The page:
Lily Gladstone Slams ‘Yellowstone,’ Talks ‘Killers of the Flower Moon’: “It’s Not a White-Savior Story”

Lily Gladstone got very candid about how she feels about Yellowstone.

In an interview with Vulture conducted ahead of the SAG-AFTRA strike, the Killers of the Flower Moon star opened up about how being a working actor means not always having the freedom to pick and choose material — especially if it’s slim pickings.

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Over the course of her career, the actress has worked on projects by Native and non-Native writers. One project by a non-Native artist that she has a strong opinion on is Taylor Sheridan’s Yellowstone, Paramount’s series which portrays Native Americans, calling it “delusional” and “deplorable.”

“No offense to the Native talent in that,” she added. “I auditioned several times. That’s what we had.”

The Reservation Dogs actress also explained in the profile that she thinks about which stories of Indigenous people get told and who gets to tell them, noting it can be a “double-edged sword.”

“You want to have more Natives writing Native stories,” she said. “You also want the masters to pay attention to what’s going on. American history is not history without Native history.”

Killers of the Flower Moon, based on David Grann’s book of the same name, takes place in the 1920s and centers on a series of murders in Oklahoma’s Osage Native American tribe after oil is found on their land. The Martin Scorsese film also stars Leonardo DiCaprio, Robert De Niro, Jesse Plemons, Brendan Fraser, John Lithgow and Tantoo Cardinal.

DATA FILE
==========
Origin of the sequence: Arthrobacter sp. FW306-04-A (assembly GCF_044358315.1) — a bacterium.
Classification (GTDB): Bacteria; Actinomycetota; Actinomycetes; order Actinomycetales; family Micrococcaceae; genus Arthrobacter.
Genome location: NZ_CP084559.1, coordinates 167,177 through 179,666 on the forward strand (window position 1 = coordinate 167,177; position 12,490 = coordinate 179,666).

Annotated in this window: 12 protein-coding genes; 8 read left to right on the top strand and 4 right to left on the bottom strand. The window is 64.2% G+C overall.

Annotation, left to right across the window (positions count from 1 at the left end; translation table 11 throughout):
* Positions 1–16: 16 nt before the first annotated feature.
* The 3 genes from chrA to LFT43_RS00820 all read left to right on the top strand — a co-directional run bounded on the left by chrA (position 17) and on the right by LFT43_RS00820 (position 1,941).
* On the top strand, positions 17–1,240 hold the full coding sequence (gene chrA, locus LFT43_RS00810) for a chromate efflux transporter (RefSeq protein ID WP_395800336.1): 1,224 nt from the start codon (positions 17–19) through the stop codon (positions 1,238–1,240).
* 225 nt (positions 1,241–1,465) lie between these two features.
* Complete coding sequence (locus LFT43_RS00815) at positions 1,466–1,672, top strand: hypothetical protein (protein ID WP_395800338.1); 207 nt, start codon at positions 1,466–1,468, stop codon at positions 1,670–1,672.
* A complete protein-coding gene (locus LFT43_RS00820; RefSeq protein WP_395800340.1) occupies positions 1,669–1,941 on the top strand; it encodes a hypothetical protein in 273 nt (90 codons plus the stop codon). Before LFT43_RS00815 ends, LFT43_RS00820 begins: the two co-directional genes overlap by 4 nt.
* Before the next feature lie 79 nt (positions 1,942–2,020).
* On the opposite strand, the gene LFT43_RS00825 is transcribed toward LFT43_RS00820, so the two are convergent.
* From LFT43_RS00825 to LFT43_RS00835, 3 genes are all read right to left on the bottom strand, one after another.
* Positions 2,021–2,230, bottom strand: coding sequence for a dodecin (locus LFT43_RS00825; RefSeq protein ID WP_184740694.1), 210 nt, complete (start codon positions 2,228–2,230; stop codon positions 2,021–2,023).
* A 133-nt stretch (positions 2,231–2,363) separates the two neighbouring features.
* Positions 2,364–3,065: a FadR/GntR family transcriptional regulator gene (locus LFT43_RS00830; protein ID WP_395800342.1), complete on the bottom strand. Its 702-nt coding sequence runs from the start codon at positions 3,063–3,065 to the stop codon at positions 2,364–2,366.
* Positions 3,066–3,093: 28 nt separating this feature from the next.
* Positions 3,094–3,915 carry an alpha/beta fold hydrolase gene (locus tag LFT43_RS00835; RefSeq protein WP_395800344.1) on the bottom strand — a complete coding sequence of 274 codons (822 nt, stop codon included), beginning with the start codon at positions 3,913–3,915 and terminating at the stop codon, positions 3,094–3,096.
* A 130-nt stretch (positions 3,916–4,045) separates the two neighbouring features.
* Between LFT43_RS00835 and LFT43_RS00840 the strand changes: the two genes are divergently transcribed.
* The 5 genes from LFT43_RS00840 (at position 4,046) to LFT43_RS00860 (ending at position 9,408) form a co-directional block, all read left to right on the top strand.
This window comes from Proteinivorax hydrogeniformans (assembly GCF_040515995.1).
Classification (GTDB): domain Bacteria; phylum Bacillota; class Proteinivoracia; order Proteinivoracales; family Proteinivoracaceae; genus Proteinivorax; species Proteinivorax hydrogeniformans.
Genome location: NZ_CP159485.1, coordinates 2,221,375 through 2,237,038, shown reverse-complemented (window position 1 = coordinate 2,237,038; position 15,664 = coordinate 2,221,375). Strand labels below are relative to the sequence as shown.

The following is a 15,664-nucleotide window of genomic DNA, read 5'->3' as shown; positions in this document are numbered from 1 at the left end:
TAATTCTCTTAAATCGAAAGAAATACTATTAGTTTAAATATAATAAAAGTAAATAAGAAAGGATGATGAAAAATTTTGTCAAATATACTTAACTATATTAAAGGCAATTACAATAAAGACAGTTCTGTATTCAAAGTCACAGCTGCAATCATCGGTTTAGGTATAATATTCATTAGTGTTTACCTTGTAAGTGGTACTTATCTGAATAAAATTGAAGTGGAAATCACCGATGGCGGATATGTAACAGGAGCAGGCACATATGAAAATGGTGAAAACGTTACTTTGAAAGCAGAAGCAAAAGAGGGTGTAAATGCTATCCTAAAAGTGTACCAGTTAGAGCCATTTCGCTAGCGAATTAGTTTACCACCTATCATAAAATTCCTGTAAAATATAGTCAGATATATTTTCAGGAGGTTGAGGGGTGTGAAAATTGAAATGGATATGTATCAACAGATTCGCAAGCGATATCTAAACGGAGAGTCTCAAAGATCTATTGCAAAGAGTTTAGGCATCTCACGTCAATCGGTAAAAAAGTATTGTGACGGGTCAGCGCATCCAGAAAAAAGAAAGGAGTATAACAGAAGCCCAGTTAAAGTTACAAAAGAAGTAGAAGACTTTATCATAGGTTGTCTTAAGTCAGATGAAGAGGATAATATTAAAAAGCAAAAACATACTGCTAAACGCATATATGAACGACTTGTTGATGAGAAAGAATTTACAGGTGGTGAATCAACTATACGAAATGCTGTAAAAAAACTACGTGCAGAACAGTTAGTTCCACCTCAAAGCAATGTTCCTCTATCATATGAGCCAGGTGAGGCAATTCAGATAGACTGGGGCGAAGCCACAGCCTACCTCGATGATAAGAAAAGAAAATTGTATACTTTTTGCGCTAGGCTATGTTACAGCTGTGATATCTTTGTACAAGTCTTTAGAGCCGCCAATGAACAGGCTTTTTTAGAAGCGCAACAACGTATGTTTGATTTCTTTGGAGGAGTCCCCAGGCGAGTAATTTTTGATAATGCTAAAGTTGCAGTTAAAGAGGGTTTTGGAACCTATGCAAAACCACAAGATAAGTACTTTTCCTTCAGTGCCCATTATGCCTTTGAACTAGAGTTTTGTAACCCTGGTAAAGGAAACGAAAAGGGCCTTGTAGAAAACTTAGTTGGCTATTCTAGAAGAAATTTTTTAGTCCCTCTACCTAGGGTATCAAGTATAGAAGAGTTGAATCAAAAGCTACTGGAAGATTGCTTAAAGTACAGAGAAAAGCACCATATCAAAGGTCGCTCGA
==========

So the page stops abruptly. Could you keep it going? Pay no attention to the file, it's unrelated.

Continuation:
“It’s not a white-savior story,” Gladstone said of the film they ended up making that focuses on the tribe instead of the FBI swooping in to investigate. “It’s the Osage saying, ‘Do something. Here’s money. Come help us.'”

She shared that the fact Scorsese attended a dinner with members of the Indigenous community in Gray Horse, Oklahoma, where some of the murders took place, showed that he wanted to hear from the Osage people, as well as from Gladstone herself. “It was clear that I wasn’t just going to be given space to collaborate,” she explained. “I was expected to bring a lot to the table.”

Elsewhere in the piece, the Oscar-nominated director discussed choosing the actress to play the part of Mollie Burkhart, the female lead of the film, an Osage woman living in the area at the time.

“She had a very sharp sense of her own presence before the camera and an extremely unusual trust in simplicity,” Scorsese said. “That’s a rare thing. You can’t take your eyes off her.”

Killers of the Flower Moon hits theaters Oct. 20.

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